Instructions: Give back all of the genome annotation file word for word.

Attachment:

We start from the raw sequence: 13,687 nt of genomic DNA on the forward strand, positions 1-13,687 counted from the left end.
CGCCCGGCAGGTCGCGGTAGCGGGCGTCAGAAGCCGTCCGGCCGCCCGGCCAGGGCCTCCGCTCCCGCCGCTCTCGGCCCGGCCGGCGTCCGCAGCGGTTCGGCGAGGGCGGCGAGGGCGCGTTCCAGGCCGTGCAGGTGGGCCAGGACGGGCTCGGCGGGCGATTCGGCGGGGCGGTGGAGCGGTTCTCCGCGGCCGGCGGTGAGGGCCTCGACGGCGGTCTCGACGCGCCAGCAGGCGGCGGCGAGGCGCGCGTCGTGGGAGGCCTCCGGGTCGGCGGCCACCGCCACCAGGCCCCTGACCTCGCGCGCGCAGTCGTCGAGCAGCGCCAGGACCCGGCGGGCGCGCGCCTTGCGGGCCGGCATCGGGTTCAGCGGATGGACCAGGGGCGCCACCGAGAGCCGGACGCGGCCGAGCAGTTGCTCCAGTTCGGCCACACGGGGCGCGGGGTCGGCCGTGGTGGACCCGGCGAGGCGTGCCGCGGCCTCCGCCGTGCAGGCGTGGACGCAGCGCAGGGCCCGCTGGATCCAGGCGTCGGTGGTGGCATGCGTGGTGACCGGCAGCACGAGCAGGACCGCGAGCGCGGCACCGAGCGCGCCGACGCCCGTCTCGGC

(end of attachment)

We start from the raw sequence: 13,687 nt of genomic DNA on the forward strand, positions 1-13,687 counted from the left end.
CGCCCGGCAGGTCGCGGTAGCGGGCGTCAGAAGCCGTCCGGCCGCCCGGCCAGGGCCTCCGCTCCCGCCGCTCTCGGCCCGGCCGGCGTCCGCAGCGGTTCGGCGAGGGCGGCGAGGGCGCGTTCCAGGCCGTGCAGGTGGGCCAGGACGGGCTCGGCGGGCGATTCGGCGGGGCGGTGGAGCGGTTCTCCGCGGCCGGCGGTGAGGGCCTCGACGGCGGTCTCGACGCGCCAGCAGGCGGCGGCGAGGCGCGCGTCGTGGGAGGCCTCCGGGTCGGCGGCCACCGCCACCAGGCCCCTGACCTCGCGCGCGCAGTCGTCGAGCAGCGCCAGGACCCGGCGGGCGCGCGCCTTGCGGGCCGGCATCGGGTTCAGCGGATGGACCAGGGGCGCCACCGAGAGCCGGACGCGGCCGAGCAGTTGCTCCAGTTCGGCCACACGGGGCGCGGGGTCGGCCGTGGTGGACCCGGCGAGGCGTGCCGCGGCCTCCGCCGTGCAGGCGTGGACGCAGCGCAGGGCCCGCTGGATCCAGGCGTCGGTGGTGGCATGCGTGGTGACCGGCAGCACGAGCAGGACCGCGAGCGCGGCACCGAGCGCGCCGACGCCCGTCTCGGC